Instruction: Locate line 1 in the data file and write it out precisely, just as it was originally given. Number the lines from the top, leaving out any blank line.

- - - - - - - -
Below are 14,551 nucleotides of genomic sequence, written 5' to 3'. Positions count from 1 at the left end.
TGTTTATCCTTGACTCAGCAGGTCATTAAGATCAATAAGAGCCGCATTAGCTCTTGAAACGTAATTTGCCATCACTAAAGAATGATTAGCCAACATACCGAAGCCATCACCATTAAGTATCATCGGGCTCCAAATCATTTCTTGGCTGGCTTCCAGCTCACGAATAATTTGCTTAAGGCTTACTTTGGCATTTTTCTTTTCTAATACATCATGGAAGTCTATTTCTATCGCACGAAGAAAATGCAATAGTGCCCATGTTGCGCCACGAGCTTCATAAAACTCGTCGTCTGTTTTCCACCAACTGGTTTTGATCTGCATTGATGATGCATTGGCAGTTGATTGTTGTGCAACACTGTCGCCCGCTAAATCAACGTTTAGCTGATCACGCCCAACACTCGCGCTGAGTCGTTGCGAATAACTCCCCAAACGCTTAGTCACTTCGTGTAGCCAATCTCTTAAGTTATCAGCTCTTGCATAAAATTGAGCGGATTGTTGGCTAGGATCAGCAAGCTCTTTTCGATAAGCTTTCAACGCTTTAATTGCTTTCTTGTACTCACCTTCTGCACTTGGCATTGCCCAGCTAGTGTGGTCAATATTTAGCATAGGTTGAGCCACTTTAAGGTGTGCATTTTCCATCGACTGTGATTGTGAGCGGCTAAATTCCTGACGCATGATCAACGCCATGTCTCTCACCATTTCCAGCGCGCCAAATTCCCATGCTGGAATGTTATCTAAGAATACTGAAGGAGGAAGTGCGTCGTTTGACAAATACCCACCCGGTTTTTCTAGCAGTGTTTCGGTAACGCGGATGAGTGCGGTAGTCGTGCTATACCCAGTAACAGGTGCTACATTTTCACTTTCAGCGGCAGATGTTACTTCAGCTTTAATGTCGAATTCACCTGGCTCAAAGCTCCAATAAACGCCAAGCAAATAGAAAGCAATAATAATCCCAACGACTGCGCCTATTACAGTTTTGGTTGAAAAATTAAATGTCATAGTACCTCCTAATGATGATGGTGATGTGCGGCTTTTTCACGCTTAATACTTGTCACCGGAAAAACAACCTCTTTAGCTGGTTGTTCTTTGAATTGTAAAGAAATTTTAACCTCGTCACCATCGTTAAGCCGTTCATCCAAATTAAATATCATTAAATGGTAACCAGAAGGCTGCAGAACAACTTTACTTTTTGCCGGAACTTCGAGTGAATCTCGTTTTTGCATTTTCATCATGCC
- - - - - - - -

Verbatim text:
Below are 14,551 nucleotides of genomic sequence, written 5' to 3'. Positions count from 1 at the left end.